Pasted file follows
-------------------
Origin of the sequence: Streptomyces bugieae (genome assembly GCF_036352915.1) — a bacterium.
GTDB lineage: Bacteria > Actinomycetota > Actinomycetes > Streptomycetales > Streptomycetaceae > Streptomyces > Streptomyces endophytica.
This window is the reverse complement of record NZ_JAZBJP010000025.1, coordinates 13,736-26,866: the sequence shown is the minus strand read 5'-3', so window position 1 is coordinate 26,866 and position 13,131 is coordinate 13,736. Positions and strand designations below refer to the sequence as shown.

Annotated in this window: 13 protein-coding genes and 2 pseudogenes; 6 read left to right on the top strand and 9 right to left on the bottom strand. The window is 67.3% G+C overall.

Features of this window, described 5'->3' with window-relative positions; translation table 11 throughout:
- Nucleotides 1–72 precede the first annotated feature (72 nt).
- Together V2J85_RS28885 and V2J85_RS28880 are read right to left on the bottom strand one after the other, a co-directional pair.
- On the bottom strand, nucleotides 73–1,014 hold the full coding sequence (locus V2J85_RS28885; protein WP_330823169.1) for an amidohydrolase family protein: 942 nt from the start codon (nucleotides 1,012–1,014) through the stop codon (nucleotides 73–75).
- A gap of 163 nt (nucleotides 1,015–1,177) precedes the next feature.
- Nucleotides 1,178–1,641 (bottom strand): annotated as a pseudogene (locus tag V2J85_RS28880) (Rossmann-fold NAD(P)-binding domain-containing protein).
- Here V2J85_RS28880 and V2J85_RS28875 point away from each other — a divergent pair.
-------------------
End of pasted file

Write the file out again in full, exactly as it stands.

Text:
Origin of the sequence: Streptomyces bugieae (genome assembly GCF_036352915.1) — a bacterium.
GTDB lineage: Bacteria > Actinomycetota > Actinomycetes > Streptomycetales > Streptomycetaceae > Streptomyces > Streptomyces endophytica.
This window is the reverse complement of record NZ_JAZBJP010000025.1, coordinates 13,736-26,866: the sequence shown is the minus strand read 5'-3', so window position 1 is coordinate 26,866 and position 13,131 is coordinate 13,736. Positions and strand designations below refer to the sequence as shown.

Annotated in this window: 13 protein-coding genes and 2 pseudogenes; 6 read left to right on the top strand and 9 right to left on the bottom strand. The window is 67.3% G+C overall.

Features of this window, described 5'->3' with window-relative positions; translation table 11 throughout:
- Nucleotides 1–72 precede the first annotated feature (72 nt).
- Together V2J85_RS28885 and V2J85_RS28880 are read right to left on the bottom strand one after the other, a co-directional pair.
- On the bottom strand, nucleotides 73–1,014 hold the full coding sequence (locus V2J85_RS28885; protein WP_330823169.1) for an amidohydrolase family protein: 942 nt from the start codon (nucleotides 1,012–1,014) through the stop codon (nucleotides 73–75).
- A gap of 163 nt (nucleotides 1,015–1,177) precedes the next feature.
- Nucleotides 1,178–1,641 (bottom strand): annotated as a pseudogene (locus tag V2J85_RS28880) (Rossmann-fold NAD(P)-binding domain-containing protein).
- Here V2J85_RS28880 and V2J85_RS28875 point away from each other — a divergent pair.